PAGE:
A refresher and overview to get ready for MiCA.
The MiCA clock is ticking for part of the crypto industry. On 29th June 2023, the Markets in Crypto Assets Regulation (“MiCA”) entered into force. Although the regulations won't come into effect until 1st January 2025, industry participants are strongly encouraged to start preparing for it.
1. Who is concerned by MiCA?
The first obvious step is to find out if you are affected by MiCA. Here is a quick test to give you an indication:
To help you navigate through this decision tree, the following elements must be clarified:
Crypto asset: a digital representation of value or rights which may be transferred and stored electronically, using distributed ledger technology or similar technology.
E-money token: a type of crypto-asset the main purpose of which is to be used as a means of exchange and that purports to maintain a stable value by referring to the value of a fiat currency that is legal tender.
Asset reference token: a type of crypto-asset that purports to maintain a stable value by referring to the value of several fiat currencies that are legal tender, one or several commodities or one or several crypto-assets, or a combination of such assets;
NCA: the regulator of the Member State to which you are subject and to which the application shall be sent, or the whitepaper shall be notified.
In order to fine-tune the scope of potential MiCA relevance, it should be noted that certain assets and/or services are excluded either (i) because they are already regulated by European legislation or (ii) because they will be regulated in the future in a “MiCA 2.0”:
If you end up in a blue or green box, we recommend that you further assess the MiCA topic and obtain consultancy on how to prepare for MiCA.
2. Where does MiCA apply?
MiCA does not only concern EU-based crypto companies. As the regulation aims at protecting the European population, as soon as EU-based customers are targeted, MiCA requirements shall apply. It naturally brings about two main fallouts for Swiss players:
3. What about reverse solicitation?
Many non-EU actors may hope to rely on the reverse solicitation to avoid the burden of preparing for MiCA. Indeed, following art. 61 of MiCA, Swiss crypto firms that are not MiCA licensed may also in the future onboard an EU client under the reverse solicitation exemption, (i.e., having to abide by the MiCA regime), if the EU client has contacted the Swiss entity at its own exclusive initiative (passive sales). But what does this entail?
On January 29, 2024, ESMA published its third consultation package on the draft guidelines on reverse solicitation. According to the draft, ESMA intends to apply a very narrow understanding on the scope of “reverse solicitation”. ESMA highlight that the term solicitation should be construed in the widest possible way, including any form of solicitation of EU based clients (e.g., banner advertisement, social media, face-to-face meetings, road shows, trade fairs, invitations to fill in a response form, use of influencers, etc.). Thereby, it shall not matter if the solicitation is conducted by the crypto company itself or by third parties - even without contractual relationship between the crypto firm and the third party conducting the solicitation.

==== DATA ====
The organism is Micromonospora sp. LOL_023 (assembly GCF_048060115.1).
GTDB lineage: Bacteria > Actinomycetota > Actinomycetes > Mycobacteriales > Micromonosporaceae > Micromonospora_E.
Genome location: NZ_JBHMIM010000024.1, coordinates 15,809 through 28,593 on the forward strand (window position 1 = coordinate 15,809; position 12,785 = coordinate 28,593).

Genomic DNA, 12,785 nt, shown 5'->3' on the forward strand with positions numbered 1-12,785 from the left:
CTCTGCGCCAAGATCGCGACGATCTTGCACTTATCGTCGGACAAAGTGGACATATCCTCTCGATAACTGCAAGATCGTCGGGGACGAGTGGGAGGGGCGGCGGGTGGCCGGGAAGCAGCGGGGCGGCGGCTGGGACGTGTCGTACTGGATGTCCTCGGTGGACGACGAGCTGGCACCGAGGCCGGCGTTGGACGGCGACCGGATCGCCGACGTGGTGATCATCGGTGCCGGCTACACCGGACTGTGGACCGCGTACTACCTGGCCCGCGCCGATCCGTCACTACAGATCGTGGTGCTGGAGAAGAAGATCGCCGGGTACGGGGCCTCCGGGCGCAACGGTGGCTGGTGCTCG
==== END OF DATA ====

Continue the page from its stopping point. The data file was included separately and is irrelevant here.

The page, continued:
The draft guidelines are under consultation (deadline April 29, 2024). MME shall provide an update on the MiCA concept of reverse solicitation as soon as the guidelines have been further clarified.
4. Why start preparing now?
Even if MiCA does not come into effect tomorrow, the deadlines are fast approaching, especially for those actors that deal with stablecoins (asset-reference and e-money token) and/or are not regulated in any way in their home country. As a reminder, here are the most important deadlines.
Furthermore, as you can see below, obtaining a MiCA licence can take time to secure, around three months in the best case. However, this timeframe only relates to the assessment of the application by the NCA and does not take into account the preparation time required to submit the application.
5. What do you need to prepare?
Depending on where you end up in in the decision tree above, you may be required to prepare a (i) whitepaper and/or (ii) submit an authorisation application. What does it imply?
The requirements for issuers are directly related to the regulatory nature of the token. One may notice a gradation between the requirements for a crypto-asset token (in green), an asset-reference token (in blue) and an e-money token (in red). The most striking element is the legal status of the issuers: if the issuance of crypto-asset tokens is open, the issuance of asset-reference token requires at least a specific authorisation, while only credit institutions and electronic money institutions are allowed to offer e-money token.
ii) Authorisation Application
Pursuant to art. 62 of MiCA the application for the authorisation submitted to the competent authority of their home member state must include the following information:
Once you have been granted with an approval to provide such service by Member State regulator, you are not automatically authorised to offer your services in the whole EU Market. You need to obtain a “passport” for you service, whose procedure must be taken into account from the beginning of the process.
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